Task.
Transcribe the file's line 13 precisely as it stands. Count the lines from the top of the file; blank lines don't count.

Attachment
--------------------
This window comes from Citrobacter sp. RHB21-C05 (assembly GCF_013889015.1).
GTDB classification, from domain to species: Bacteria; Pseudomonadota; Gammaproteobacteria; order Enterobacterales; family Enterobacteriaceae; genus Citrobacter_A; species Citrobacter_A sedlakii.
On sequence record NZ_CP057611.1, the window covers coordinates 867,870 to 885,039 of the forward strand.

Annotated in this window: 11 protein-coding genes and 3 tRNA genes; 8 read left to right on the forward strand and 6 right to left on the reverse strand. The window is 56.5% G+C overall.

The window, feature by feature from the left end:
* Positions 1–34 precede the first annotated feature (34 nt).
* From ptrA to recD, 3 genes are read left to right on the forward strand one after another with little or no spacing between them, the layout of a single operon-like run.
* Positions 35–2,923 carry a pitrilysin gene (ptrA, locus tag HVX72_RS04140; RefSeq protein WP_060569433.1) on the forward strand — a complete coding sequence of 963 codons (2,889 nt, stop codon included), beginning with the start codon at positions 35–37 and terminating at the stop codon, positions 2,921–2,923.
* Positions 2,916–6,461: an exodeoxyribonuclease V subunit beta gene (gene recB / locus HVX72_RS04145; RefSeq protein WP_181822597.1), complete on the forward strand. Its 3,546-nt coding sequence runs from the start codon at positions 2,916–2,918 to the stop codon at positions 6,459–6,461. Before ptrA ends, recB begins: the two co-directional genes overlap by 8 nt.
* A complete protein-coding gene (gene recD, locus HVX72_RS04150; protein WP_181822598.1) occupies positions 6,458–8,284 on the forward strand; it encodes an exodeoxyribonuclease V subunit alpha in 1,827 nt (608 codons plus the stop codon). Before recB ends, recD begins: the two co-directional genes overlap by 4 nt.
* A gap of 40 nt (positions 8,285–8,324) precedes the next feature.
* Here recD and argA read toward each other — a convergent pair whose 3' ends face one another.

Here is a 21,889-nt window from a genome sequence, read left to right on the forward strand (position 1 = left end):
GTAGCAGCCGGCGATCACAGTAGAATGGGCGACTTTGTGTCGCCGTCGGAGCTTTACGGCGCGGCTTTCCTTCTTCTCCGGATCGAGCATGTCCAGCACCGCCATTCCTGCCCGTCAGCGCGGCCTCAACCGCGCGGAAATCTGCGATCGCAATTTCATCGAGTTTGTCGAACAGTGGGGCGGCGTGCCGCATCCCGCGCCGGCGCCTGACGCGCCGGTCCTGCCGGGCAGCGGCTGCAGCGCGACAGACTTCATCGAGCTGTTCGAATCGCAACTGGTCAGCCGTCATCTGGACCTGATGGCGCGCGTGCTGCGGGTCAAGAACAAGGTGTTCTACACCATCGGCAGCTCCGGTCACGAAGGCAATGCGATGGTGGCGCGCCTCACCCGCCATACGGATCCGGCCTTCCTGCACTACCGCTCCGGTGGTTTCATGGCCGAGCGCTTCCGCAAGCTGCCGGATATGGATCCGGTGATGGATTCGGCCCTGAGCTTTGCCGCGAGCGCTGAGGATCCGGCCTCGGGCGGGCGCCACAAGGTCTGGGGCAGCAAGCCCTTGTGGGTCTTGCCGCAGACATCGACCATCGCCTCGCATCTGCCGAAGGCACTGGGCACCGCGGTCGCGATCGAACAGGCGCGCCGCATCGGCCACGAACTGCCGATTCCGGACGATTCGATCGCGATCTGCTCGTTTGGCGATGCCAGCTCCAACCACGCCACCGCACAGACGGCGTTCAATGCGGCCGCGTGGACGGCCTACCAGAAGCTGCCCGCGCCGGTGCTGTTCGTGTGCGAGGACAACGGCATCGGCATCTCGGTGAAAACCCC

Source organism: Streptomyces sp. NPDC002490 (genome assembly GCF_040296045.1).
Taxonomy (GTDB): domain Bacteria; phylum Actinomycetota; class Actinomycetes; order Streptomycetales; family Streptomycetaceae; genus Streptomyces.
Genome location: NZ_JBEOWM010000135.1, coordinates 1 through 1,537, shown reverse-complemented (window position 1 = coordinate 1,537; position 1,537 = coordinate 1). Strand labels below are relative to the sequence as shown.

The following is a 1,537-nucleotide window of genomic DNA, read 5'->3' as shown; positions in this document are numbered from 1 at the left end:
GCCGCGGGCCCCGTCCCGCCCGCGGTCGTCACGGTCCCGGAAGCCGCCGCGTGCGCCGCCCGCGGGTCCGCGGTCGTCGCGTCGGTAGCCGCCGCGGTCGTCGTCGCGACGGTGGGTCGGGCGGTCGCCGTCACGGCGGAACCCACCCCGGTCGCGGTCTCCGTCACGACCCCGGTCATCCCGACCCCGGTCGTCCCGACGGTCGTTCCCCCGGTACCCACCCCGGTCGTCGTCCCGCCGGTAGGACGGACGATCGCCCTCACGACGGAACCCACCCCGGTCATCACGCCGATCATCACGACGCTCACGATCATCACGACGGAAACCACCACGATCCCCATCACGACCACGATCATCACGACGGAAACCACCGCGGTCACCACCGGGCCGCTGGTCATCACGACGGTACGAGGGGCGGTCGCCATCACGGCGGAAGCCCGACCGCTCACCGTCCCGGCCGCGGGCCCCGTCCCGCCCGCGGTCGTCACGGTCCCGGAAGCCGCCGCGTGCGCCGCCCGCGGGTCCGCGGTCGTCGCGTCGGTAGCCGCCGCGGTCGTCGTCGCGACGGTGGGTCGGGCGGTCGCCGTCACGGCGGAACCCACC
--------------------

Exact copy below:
Here is a 21,889-nt window from a genome sequence, read left to right on the forward strand (position 1 = left end):